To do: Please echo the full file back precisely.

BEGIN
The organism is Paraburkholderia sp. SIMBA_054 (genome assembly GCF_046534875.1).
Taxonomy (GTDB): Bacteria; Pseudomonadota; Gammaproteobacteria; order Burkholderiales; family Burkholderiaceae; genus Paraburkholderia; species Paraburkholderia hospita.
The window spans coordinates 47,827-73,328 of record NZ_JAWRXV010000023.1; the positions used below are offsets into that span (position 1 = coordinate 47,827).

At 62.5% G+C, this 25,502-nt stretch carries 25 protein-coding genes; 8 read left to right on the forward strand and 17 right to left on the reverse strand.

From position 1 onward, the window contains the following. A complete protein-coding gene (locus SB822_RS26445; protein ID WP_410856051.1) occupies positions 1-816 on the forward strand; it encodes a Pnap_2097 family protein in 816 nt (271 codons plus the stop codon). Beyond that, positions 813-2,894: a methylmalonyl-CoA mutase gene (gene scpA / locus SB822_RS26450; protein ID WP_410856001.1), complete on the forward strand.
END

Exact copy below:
The organism is Paraburkholderia sp. SIMBA_054 (genome assembly GCF_046534875.1).
Taxonomy (GTDB): Bacteria; Pseudomonadota; Gammaproteobacteria; order Burkholderiales; family Burkholderiaceae; genus Paraburkholderia; species Paraburkholderia hospita.
The window spans coordinates 47,827-73,328 of record NZ_JAWRXV010000023.1; the positions used below are offsets into that span (position 1 = coordinate 47,827).

At 62.5% G+C, this 25,502-nt stretch carries 25 protein-coding genes; 8 read left to right on the forward strand and 17 right to left on the reverse strand.

From position 1 onward, the window contains the following. A complete protein-coding gene (locus SB822_RS26445; protein ID WP_410856051.1) occupies positions 1-816 on the forward strand; it encodes a Pnap_2097 family protein in 816 nt (271 codons plus the stop codon). Beyond that, positions 813-2,894: a methylmalonyl-CoA mutase gene (gene scpA / locus SB822_RS26450; protein ID WP_410856001.1), complete on the forward strand.